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La’Cee Conley

is an experienced international intellectual property attorney and owner of Conley Consulting & Portfolio Advisors. After earning Bachelor degrees in physical chemistry and in neuroscience, she earned her Juris Doctor and Master of Law at Drake University, specializing in international intellectual property and international law. She completed her Master of Business Administration at Iowa State University. She currently specializes in patents, trademarks, and copyrights around the world relating to chemical, nanochemical, small molecule, biological, neurological, pharmaceutical, oil & gas, and general mechanical applications.

Recent Articles by La’Cee Conley

CAFC Reverses PTAB Obviousness Finding, Clarifying Concepts of ‘Teaching Away’ and ‘Commercial Success’

The United States Court of Appeals for the Federal Circuit (CAFC) yesterday concluded that the Patent Trial and Appeal Board’s (PTAB’s) decision finding certain claims of Chemours’ patents obvious was not supported by substantial evidence and that the Board erred in its analysis of objective indicia of nonobviousness. As such, the CAFC reversed the decisions.

NYIPLA Tells SCOTUS to Scrap CAFC’s ‘Per Se’ Approach to Assignor Estoppel in Minerva v. Hologic

Minerva Surgical, Inc. petitioned the Supreme Court of the United States (SCOTUS) in September 2020 to consider the question “whether a defendant in a patent infringement action who assigned the patent, or is [next in line] with an assignor of the patent, may have a defense of invalidity heard on the merits.” The petition was granted in January and additional amici have recently weighed in, including the New York Intellectual Property Law Association (NYIPLA).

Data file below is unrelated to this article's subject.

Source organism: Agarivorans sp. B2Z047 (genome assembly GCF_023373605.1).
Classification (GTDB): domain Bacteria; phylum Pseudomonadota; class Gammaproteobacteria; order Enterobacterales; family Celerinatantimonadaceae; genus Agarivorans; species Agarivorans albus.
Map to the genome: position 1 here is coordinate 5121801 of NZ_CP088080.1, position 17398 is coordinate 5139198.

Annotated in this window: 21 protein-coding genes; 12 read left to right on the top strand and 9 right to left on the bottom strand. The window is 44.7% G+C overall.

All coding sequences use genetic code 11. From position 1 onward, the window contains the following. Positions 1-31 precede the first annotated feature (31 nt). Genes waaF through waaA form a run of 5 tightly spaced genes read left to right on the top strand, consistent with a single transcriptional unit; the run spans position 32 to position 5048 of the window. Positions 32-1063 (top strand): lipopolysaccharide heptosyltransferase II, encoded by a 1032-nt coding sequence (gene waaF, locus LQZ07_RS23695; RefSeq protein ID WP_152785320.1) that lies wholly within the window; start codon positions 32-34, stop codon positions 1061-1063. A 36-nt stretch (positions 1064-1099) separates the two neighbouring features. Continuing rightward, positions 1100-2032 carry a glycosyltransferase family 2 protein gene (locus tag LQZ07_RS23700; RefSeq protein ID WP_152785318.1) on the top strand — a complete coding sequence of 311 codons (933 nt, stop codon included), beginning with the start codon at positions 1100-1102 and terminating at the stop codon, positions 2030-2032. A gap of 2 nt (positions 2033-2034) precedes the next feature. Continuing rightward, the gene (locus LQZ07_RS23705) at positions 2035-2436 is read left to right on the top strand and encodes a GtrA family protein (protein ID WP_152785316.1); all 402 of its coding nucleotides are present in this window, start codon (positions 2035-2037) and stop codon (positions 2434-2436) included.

CAFC Reverses In-Part, Vacates In-Part PTAB Patentability Finding for Skin Cancer Detection Device

On February 18, the U.S. Court of Appeals for the Federal Circuit (CAFC) issued a precedential opinion in an appeal by Canfield Scientific, Inc. (Canfield) from the decision of the U.S. Patent Trial and Appeal Board (PTAB or Board) on inter partes review (IPR) of U.S. Patent No. 7,359,748 (the ‘748 patent) owned by Melanoscan, LLC. The court held that the Board erred in ruling that all the claims of the ‘748 patent were patentable. The decision was reversed with respect to the independent claims and vacated and remanded as to the dependent claims.

CAFC Affirms Section 112 Invalidation/ Non-Infringement in Synchronoss v. Dropbox Dispute

On February 12, the U.S. Court of Appeals for the Federal Circuit (CAFC) affirmed a district court’s conclusion of invalidity under Section 112 and/or non-infringement in Synchronoss v. Dropbox. Synchronoss had appealed the district court’s decision that the asserted claims, which were “drawn to technology for synchronizing data across multiple devices” are either invalid under 35 U.S.C. Section 112 for indefiniteness, or not infringed.” Meanwhile, Dropbox cross-appealed, arguing that the claims are patent ineligible subject matter under Section 101. The patents at issue are U.S. Patent Nos. 6,671,757; 6,757,696; and 7,587,446.